Grand Total                                                                                     $15,212

Cost Per Player                                                                                  $1,267

The Main Point

A well thought-out budget in the pre-season helps a coach avoid surprise charges during the season and allows the players' parents to budget their money for this somewhat expensive sport.

Note - this budget was built for 12 players - Communicate to the parents that if someone decides to quit and not pay - the other players will need to pick up the difference. As a coach you do not want to get caught making up for short falls in the budget. Believe me it happens all the time. It is better to ask for more money upfront from each player and then refund it, then it is to end up short. For the budget above, I would charge each player a flat $1,350.

Saturday, November 12, 2011

Youth Sports: How to Start A Youth Sports Blog (Part 3)

In Part 1 of the series, I encouraged you to determined if you really had the motivation and passion to start a Youth Sports Blog.

In Part 2, you learned how to set up a blog and perhaps you started to write.

In Part 3, you will learn how to build credibility and organic traffic (Traffic via search and referrals).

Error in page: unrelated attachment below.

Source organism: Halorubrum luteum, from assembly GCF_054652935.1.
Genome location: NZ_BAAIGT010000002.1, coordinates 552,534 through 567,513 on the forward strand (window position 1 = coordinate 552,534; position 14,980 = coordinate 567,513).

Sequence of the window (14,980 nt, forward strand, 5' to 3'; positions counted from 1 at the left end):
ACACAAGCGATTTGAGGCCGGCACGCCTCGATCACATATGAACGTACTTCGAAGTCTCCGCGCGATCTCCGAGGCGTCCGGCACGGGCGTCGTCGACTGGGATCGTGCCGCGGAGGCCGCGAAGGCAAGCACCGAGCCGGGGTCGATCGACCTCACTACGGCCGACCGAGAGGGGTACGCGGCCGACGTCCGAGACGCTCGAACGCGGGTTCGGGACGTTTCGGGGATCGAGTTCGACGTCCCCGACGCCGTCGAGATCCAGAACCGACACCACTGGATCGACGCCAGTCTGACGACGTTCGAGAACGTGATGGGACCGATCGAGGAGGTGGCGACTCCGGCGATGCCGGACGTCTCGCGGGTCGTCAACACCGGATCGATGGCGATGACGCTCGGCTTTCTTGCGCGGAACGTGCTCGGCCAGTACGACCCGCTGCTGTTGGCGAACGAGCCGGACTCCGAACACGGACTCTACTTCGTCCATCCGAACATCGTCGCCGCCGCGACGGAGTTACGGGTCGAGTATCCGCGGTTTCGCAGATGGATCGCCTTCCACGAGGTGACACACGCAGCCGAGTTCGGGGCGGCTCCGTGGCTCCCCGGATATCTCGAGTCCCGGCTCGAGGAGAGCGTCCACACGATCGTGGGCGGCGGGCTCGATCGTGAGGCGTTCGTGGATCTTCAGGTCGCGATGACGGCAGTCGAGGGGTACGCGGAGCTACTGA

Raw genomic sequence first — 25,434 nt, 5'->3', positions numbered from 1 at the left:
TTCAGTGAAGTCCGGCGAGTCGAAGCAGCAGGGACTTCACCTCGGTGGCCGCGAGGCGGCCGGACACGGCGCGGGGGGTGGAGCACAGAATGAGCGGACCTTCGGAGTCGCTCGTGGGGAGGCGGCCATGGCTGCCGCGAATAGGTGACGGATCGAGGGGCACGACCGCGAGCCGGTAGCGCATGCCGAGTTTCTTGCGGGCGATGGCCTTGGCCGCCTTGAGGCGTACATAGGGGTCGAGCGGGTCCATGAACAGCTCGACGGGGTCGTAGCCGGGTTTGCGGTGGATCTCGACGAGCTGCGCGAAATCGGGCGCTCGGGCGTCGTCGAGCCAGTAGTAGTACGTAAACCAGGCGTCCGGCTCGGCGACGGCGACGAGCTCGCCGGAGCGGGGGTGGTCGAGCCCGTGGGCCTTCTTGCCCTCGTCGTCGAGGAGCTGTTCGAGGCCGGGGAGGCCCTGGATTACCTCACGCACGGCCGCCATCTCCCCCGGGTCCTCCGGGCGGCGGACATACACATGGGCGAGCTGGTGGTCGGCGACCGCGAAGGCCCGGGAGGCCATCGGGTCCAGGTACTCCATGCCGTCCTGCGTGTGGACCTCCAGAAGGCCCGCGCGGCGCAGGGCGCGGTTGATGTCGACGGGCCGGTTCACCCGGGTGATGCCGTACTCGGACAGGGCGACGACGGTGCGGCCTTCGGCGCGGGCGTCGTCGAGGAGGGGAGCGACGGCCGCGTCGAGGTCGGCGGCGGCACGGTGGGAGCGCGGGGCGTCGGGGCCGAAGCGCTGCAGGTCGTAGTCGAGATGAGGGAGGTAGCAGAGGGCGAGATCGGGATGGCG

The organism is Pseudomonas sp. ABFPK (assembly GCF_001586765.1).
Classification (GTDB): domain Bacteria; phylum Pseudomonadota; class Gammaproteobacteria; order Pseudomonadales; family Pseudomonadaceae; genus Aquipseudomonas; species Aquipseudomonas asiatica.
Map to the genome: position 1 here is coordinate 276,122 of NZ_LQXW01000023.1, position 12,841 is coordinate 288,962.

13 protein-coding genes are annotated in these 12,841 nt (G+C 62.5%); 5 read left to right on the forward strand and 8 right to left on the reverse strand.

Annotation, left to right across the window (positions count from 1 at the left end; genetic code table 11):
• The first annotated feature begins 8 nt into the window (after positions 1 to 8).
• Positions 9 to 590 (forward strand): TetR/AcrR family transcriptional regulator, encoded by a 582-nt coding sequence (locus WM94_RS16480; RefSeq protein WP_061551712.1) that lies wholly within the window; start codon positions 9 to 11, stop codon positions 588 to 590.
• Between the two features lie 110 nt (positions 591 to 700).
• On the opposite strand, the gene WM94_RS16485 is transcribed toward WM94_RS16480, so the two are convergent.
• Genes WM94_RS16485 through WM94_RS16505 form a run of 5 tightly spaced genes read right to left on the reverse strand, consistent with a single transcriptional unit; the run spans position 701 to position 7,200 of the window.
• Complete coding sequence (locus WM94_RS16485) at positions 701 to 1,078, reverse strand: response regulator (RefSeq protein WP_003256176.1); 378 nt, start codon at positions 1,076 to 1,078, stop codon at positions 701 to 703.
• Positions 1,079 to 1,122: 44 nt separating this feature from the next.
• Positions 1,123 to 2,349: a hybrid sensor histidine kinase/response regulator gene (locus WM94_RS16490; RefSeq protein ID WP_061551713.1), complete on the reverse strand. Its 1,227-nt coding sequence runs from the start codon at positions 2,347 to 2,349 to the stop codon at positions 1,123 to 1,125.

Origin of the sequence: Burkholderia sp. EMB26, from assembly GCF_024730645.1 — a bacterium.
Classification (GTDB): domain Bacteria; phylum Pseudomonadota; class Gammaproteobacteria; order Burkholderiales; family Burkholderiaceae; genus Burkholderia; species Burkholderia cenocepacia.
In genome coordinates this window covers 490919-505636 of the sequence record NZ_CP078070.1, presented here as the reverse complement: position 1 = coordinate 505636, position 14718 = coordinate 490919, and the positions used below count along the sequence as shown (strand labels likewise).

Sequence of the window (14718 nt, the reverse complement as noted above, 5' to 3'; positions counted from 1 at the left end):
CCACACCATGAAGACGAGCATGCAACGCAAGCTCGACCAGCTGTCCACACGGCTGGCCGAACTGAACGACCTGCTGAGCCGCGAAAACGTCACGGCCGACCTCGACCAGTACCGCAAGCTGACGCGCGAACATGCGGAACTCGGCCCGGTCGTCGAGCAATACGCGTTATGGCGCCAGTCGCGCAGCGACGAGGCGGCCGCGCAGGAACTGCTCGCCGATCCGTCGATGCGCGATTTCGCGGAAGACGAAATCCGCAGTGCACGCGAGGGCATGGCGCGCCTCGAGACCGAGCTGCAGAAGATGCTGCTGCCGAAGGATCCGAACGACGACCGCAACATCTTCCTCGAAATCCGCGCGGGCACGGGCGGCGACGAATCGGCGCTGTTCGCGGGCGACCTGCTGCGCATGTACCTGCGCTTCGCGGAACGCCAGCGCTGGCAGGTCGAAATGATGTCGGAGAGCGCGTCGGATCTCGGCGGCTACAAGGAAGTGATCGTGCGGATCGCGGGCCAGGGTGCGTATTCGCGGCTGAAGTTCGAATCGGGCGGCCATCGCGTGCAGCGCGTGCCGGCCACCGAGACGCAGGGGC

1. Create blog roll on your site.

You'll want to join the conversation about youth sports to increase awareness of your site and build your authority. So you need to find conversations to join.

The first step is to find likeminded blogs. You can find blogs by 1) searching blog aggregator sites, like All Top or, 2) doing a Google Blog Search or 3) reviewing the blog rolls of sites you admire. A blog roll is a list of blog links on a blog. These are blogs the blogger likes to follow.

The second step is create your own blog roll.  It's easy to add a blog roll to your Blogger blog. Go to your layout options and select add a gadget. Then select Blog List. Follow the instructions to add the URLs of all of the blogs that you identified in step 1. For Wordpress blog roll instructions follow this link.